- Will surging travel prices wash out Southern Europe’s all-important summer season? Beach holidays are the top choice for leisure trips (30.3%) but 41% of European travelers expect to spend more than EUR1,500 on their holidays this summer, up from 33% last year. Nevertheless, we find that an average one-week beach holiday in Southern Europe is still far cheaper than the Caribbean, Australia and the US, and on par with many premium destinations in Latin America, Africa and South-East Asia. And higher prices do not seem to be deterring holiday plans: Revenue per passenger kilometer (RPK) for trips within Europe already reached 92% of the 2019 level during the first quarter of 2023, while air-ticket sales volumes for the May-to-September have also reached 91% of the 2019 summer level.
- Yet, Southern Europe is caught between the devil and the deep blue sea. Tourism accounts for the largest share in total gross value added in Croatia (11.3%), closely followed by Portugal (8.1%), Greece (7.7%), Spain (6.9%) and Italy (6.2%). This results in a bad equilibrium of strong structural dependence on foreign tourists and an increasing vulnerability to exogenous shocks (such as the pandemic). It also risks perpetuating the region’s inherent structural problems of low-skilled jobs and low productivity.
- Southern Europe needs to invest in sustainable tourism practices to ensure the preservation of natural environments and cultural heritage for future generations. Enhancing infrastructure, including transportation networks and accommodation, can also improve accessibility and cater to diverse traveler preferences. And promoting off-season tourism and diversifying offerings beyond traditional beach holidays can also help attract visitors throughout the year.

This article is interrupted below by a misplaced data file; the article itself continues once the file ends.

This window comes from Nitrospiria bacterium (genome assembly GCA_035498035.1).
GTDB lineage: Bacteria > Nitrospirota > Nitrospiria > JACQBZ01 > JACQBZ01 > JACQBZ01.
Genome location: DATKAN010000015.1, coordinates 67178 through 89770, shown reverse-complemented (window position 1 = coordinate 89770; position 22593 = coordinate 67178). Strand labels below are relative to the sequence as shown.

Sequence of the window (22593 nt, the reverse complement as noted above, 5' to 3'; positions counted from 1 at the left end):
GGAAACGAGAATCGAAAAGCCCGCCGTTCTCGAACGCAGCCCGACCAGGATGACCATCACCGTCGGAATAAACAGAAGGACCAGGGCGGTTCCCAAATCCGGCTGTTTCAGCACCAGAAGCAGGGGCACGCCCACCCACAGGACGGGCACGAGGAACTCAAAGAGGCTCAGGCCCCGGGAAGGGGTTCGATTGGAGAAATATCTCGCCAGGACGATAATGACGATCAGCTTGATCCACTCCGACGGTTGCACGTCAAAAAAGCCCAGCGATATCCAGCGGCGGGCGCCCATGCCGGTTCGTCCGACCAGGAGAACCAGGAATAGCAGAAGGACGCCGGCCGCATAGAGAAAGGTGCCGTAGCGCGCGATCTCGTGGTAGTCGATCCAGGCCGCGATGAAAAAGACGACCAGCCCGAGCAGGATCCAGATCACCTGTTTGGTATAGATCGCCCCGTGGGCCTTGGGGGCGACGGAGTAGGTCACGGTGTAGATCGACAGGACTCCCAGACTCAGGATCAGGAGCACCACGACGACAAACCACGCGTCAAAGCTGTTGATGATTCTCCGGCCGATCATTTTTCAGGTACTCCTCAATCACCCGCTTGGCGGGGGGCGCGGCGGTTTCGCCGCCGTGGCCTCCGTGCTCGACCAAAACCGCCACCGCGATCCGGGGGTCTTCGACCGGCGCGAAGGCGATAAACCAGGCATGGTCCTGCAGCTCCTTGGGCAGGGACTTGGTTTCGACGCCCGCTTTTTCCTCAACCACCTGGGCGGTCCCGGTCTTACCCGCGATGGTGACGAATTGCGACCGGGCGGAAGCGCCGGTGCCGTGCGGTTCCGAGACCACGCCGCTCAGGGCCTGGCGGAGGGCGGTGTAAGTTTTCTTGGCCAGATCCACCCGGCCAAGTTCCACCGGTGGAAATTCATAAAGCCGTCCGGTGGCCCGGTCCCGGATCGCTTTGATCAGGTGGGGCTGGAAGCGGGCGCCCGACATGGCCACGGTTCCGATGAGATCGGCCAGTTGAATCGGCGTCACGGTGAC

Back to the beach: Tourism rebound in Southern Europe?
A day in the sun?
Southern Europe is caught between the devil and the deep blue sea
Southern Europe needs to make strategic efforts in several key areas to enhance its standing as a premier beach holiday destination in light of strong competition from other regions. Less expensive beach holiday destinations in many developing economies are easily reachable. Some of these countries have comparable natural and cultural riches but at lower prices (albeit due to lower labor standards), which could eat into the attractiveness of Southern Europe’s tourism industry. Investing in sustainable tourism practices can ensure the preservation of natural environments and cultural heritage for future generations. Furthermore, enhancing infrastructure, including transportation networks and accommodations, can improve accessibility and cater to diverse traveler preferences. Promoting off-season tourism and diversifying offerings beyond traditional beach holidays can also help attract visitors throughout the year.
However, heavy reliance on tourism traps Southern Europe in a bad equilibrium of a strong structural dependency on foreign tourists and an increasing vulnerability to exogenous shocks (such as the pandemic). It also risks perpetuating the inherent structural problems the region faces in today’s globalized knowledge economy, such as a prevalence of low-skilled jobs and low productivity. With other parts of Europe increasingly shifting towards high-skilled, high-value-added manufacturing and high-end services, this could create a growing divergence across Europe.